I have to say right off the bat that I’m personally not a huge museum person. I do like to occasionally visit museum if it’s on a subject I’m really interested in, but for the most part, I like hands on museums better (aka. walking around a historical area of a city).

The National Museum was a little on the old side, and it could do with a re-model soon, but overall, I thought the actual collection at the museum was very interesting. There was a wealth of artifacts, religious relics, artwork, cultural explanations and ethnicities, and tons of golden objects from the royal courts of Myanmar.

If you’re interested in learning more about the history of Myanmar, and if you enjoy a museum type of environment, I would say visiting the National Museum is one of the worthwhile things to do when you’re in Yangon.

Tip: Just around the corner from the National Museum is Feel Restaurant (more info coming soon), a wonderful place to sample all thing Myanmar food. I ate at Feel Restaurant before walking over to the museum.
How to get there: The easiest way to get there from downtown Yangon is by taking a taxi, should be about 2,000 Kyats ($2.02) from central downtown
Open hours: 9:30 am – 4:30 pm Tuesday – Sunday, closed on Monday and government holidays
Price: 5,000 Kyats ($5.05)

things to do in Myanmar
Taking the Yangon Circular Railroad

9. Yangon Circular Railroad Ride

Trains are a fairly common form of public transportation throughout Myanmar, and there’s a circular loop route in Yangon, which was built by the British back in 1954.

The circular railroad runs for just under 50 kilometers, stops at 39 station, and takes about 3 hours to complete.

Ying and I decided to go one day in the morning, and we arrived to the Yangon Central Railroad station at about 9:30 am. I think we had just missed a train departure, so we had to wait about 45 minutes for the next one, but that was fine with us.

Taking a ride on the Yangon circular railroad is not really a traditional attraction at all, but it’s a great way to experience and observe the life and culture in around the outskirts of town. I also liked that we actually left the main part of Yangon and got a brief glimpse of the countryside.

If you have a half a day to spare when you’re in Yangon, and if you’re interested in seeing the culture and life that surrounds Yangon, taking the circular railroad is a pretty cool thing to do.

My highlight of the ride was Danyingon station, which was almost in the middle of the route, where there was a huge market, full of fresh vegetables waiting to be transported.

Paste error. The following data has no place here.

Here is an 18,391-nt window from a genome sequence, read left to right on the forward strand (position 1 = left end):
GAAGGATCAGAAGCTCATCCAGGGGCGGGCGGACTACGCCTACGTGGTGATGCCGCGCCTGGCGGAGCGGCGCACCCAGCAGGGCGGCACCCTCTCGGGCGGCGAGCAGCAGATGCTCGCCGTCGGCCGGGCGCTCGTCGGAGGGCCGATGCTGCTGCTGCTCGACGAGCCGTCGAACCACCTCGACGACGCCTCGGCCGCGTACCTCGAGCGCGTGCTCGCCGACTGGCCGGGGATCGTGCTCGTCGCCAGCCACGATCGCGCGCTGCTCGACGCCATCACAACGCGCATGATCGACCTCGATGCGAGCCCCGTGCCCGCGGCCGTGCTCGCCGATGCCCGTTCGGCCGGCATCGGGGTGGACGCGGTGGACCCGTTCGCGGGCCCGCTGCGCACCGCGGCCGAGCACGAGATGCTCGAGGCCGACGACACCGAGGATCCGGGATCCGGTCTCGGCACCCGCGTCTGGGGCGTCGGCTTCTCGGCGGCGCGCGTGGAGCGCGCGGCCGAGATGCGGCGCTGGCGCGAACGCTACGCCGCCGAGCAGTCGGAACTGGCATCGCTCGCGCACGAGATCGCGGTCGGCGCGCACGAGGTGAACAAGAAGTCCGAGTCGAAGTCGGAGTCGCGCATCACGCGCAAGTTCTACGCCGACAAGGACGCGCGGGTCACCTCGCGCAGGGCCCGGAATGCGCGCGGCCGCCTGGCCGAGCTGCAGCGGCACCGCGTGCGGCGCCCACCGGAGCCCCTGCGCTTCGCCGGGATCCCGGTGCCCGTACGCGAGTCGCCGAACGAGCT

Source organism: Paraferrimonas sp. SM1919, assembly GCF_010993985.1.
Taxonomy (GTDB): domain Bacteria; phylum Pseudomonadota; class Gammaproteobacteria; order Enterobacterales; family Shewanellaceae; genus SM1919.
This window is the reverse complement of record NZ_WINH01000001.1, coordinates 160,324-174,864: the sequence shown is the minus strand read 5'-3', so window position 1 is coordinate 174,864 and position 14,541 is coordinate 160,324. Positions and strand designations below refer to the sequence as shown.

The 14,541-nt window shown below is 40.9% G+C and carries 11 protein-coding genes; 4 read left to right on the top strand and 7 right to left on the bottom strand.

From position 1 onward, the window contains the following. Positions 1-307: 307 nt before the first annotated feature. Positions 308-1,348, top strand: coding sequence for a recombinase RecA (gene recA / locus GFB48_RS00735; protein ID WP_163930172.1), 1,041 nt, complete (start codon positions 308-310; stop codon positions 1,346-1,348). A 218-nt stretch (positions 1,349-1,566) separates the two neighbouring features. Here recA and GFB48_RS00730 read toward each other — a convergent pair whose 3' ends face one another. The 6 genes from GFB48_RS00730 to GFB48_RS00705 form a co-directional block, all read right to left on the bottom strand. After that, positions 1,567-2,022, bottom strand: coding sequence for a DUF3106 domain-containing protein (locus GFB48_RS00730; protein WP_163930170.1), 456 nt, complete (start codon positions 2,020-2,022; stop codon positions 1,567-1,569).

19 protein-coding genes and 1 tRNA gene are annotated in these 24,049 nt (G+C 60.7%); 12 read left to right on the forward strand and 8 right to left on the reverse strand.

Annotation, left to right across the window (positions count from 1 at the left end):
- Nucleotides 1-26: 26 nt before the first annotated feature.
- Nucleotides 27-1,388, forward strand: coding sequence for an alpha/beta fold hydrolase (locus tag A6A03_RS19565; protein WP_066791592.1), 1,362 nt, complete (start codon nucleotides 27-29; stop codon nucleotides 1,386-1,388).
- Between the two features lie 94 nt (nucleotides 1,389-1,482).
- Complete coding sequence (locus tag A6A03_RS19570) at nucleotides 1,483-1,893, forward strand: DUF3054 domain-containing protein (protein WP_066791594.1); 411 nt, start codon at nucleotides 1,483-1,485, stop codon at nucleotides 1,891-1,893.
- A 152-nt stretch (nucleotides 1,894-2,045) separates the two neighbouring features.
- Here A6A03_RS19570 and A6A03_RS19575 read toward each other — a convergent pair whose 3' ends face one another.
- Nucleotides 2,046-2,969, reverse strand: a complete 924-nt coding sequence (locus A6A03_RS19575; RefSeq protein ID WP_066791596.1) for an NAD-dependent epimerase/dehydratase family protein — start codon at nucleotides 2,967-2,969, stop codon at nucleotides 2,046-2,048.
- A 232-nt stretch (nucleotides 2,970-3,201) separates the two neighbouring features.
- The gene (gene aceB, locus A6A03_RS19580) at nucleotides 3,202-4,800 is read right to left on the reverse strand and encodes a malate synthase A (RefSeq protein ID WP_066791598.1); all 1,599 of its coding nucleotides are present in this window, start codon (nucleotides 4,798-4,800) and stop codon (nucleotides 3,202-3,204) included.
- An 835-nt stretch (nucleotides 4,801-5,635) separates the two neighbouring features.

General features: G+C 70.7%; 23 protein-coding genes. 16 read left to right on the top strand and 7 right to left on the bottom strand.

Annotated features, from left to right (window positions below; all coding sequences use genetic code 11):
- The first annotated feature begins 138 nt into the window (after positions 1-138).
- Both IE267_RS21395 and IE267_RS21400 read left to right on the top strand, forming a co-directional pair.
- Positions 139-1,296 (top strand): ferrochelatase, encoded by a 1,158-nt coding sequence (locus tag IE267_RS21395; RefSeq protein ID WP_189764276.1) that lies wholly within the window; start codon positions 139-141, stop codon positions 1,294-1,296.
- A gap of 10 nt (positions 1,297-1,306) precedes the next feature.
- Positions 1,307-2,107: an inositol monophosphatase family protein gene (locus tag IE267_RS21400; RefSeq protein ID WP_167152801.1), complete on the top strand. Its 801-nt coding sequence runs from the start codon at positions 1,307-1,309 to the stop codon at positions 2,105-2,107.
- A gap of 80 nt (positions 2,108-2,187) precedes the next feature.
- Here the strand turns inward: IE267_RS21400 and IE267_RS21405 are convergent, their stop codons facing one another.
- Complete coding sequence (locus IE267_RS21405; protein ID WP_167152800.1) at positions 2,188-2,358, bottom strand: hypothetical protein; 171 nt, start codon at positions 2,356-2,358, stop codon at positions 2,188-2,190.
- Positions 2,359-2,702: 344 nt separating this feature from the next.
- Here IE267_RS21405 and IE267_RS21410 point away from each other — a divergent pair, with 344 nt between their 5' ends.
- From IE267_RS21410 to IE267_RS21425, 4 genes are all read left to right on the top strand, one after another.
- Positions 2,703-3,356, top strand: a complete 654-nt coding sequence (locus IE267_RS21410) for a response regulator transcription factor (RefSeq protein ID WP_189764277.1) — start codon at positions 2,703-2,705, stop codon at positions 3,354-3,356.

How to get there: The train departs from Yangon Central Railroad station, which is located just north of the Sule Pagoda, in-between Sule Pagoda road and Pansodan street. I walked from the Sule Pagoda, and it took about 10 minutes.
Open hours: Trains should leave from Platform 6 (but the attendant will tell you exactly), about every 30 minutes – 1 hour starting in the morning
Price: 300 Kyats ($0.30) for a ticket

Myanmar travel
I think walking around is one of the best ways to see the city

10. Walk Around Yangon (on Foot)

In a city like Yangon, you just never know what you’re going to find, see, or experience when you’re randomly walking around.

Other than eating, random walks are one of  my personal favorite things to do in Yangon.

Businesses of every kind, busy street food stalls, relaxing tea stalls, markets occupying the sides of sidewalks and streets filled with a colorful bounty of produce, temples of a diversity of religions… and that’s just the beginning of what you’ll see.

I was in Yangon at the end of July, when it was the monsoon rainy season, and though it rained like crazy everyday we were there, it was still so amazing to see the city thriving and bustling – rain or shine.

Exploring Yangon on foot, gives you the opportunity to stop and watch something interesting, or to notice the details of what’s happening here and there. Downtown Yangon is such a busy place, and though it may look a bit disorganized, somehow the city functions and flows.

I didn’t have a chance to do this myself, but there are also Yangon city walks hosted for free, if you are interested.

Make sure you are careful crossing the main roads, pedestrians by all means don’t have the right of way, so just be careful, but other than that, just starting walking around the streets of downtown and you’ll see life unfolding in front of you.

11. Eat Myanmar Food and Drink Tea

Myanmar is slotted between India, China, and Thailand, and the flavors of their cuisine have been influenced by this spectrum of regional diversity.

I think eating local Myanmar food and drinking tea is one the greatest things about visiting Yangon.

Walking down the street in downtown Yangon, you literally can’t go more than a few steps without arriving at the next street food stall. There are interesting things to eat being whipped up at nearly every corner.

One of the most popular dishes in Myanmar cuisine, available nearly everywhere you go, is a dish called mohinga. It’s a bowl of rice noodles submerged in a fish based soup broth that tastes like a mild curry, full of flavorful ingredients and spices.

Another Myanmar food you can’t miss when you’re in Yangon is laphet thoke, or pickled tea leaf salad. It’s a common dish that you’ll find at restaurants and at side of the street tea stalls.